Happy Days: 10 Tips to Take a Break From Your Phone

woman in blue denim jacket holding smartphone

The internet is a weird and wonderful place – and it’s right there in our hot little hand.

Our smartphones connect us with friends, family, like-minded groups, the movements we care about, the memes we love and the videos we didn’t know we needed (like this bird dancing to ringtones).

But in this digital age, we’ve become more dependent on screens than ever. We digital natives clock about 14 hours a week on social media alone. We know that folks who spend less time on their phone are calmer, more focused and productive, friendlier, happier and have greater life-satisfaction and self-esteem.

So, here are 10 tips for taking a breather from our pocket pals:


1. Use (free) apps to track + limit screen time 


In-built tools

Android users can take advantage of Google’s Digital Wellbeing tool and iPhone users have Apple’s Screen Time setting.

Something different

Flora — Focus Habit Tracker (iPhone)

This super cute screen-limiting app has you planting a virtual tree (alone or with friends) each time you set your 25-minute timer. The challenge lay in resisting your phone(s) to keep the trees alive!

Flipd: Focus & Productivity (Android)

A screen-limiting app and a meditative app, Flipd has a timer and Focus Lock to limit distractions. Connect with and challenge your friends and access the Wellness Hub to listen to relaxing sounds or motivational audio tracks.


2. Hit that unfollow button

The less time we spend pouring over people’s highlight reels, the more confident and secure we feel. Say thank you next to accounts that make you feel badly about yourself and build it around those that cheer you on to make the most of what social media has to offer us.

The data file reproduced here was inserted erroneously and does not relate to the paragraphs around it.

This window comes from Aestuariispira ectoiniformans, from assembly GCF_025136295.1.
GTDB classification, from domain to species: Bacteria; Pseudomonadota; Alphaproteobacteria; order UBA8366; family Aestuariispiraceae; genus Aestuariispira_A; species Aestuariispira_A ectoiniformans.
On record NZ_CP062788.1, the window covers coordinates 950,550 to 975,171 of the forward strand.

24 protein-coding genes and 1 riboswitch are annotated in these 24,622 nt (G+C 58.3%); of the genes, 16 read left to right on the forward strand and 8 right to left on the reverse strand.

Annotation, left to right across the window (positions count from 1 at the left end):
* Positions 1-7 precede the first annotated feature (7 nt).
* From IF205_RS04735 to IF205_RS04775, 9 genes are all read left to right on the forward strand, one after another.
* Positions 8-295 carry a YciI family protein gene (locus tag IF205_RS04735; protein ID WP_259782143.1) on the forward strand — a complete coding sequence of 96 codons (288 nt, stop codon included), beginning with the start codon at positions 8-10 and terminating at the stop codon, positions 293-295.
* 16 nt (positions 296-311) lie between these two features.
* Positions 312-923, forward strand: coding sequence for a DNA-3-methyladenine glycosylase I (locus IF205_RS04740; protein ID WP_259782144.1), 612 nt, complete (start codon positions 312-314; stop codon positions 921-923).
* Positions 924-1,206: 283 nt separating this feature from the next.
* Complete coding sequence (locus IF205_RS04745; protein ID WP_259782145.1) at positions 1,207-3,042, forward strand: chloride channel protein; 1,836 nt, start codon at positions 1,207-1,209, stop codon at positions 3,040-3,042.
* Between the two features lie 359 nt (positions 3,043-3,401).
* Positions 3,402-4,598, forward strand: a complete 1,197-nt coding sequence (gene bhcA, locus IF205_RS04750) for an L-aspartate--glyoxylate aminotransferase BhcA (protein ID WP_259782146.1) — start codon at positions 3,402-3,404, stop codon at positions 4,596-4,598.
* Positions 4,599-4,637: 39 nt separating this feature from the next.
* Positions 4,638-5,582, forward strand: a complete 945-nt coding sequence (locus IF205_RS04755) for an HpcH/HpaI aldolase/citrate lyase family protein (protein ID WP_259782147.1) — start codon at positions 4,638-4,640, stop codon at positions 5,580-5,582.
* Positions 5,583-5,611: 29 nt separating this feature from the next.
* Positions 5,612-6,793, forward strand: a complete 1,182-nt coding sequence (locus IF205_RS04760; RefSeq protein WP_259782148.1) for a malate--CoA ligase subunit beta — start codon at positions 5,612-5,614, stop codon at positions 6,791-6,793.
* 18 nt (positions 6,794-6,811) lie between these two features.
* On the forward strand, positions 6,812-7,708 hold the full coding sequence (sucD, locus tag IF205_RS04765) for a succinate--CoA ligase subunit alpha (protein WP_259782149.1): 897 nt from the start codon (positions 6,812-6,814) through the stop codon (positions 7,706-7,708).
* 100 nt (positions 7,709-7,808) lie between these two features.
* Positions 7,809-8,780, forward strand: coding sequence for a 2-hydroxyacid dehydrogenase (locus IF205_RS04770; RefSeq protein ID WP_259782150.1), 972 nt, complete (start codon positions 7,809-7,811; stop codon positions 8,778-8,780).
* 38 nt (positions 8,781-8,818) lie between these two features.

3. Remove apps from your homescreen 

Removing our most tempting apps from their usual spot on the homescreen stops us from mindlessly opening them. When you go to open it, take a moment to check in and ask yourself do I want to be on this app right now?


Chandler from Friends pressed up against a glass door.


Read more: So You’re Social Distancing – Here Are Our Top Tips




4. Switch off an hour before sleep

While the recommended dose is 8-10 hours of sleep, the average Aussie teen gets between 6.5-7.5 hours a night. Little sleep puts us at greater risk of mental health issues like depression, anxiety, low self-esteem and mood issues. Leading up to bedtime, opt for relaxing activities like meditation, yoga, reading or drawing.


5. Charge your phone elsewhere

Late night and early morning scrolls induce anxiety, setting us up for disturbed sleep and a more stressful day. Eliminate the need for the feed by keeping your phone further away from your bed. This helps us get the sleep we need, get up faster, in a better mood and likely to have a great day.

6. Eat mindfully  

Putting the phone away allows us to eat mindfully – to enjoy our food, be present in the moment, engage our senses and tune into ourselves.


7. Stash it away 

Out of sight, out of mind. This simple hack removes the temptation to constantly pick up your phone or carry it around with you. Set yourself goals to work up to like checking it once every half an hour, then once every hour, etc.


Read more: Spare Time? Here’s Some Feminist Suggestions


8. Plan ahead 

Some days you’ll kick goals and some days, well, your ball might have a hole in it. Progress isn’t linear and expecting both victories and setbacks guards us against give up on those not so successful days. Coming up with some rewards for when we meet our goals is a great way to keep us going.


9. Keep a journal

Journaling is a great way to plan ahead and track our progress. Jot down your reasons for wanting to less screen time, your habits, goals, triggers, moods, what has worked and what hasn’t. Your journal will remind you of how far you’ve come, how much better you feel and keep you motivated.

10. Celebrate your wins!

Curbing our habits can be tough. Don’t be hard on yourself if you suffer a setback – we’re only human. Be patient with yourself and most importantly, when you reach a goal (go you good thing!), bask in the moment and reward yourself.

You’ve got this!


If you’re struggling with iso or just feel like you could use someone to talk to, check out our list of support services

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Chantelle Jackson

Chantelle is an ambitious writer based in Warragul. Wanting to write and teach, she delves deeply into the world of literature and education to fulfil her dreams and learn about the world around her. Also obsessed with geek culture.


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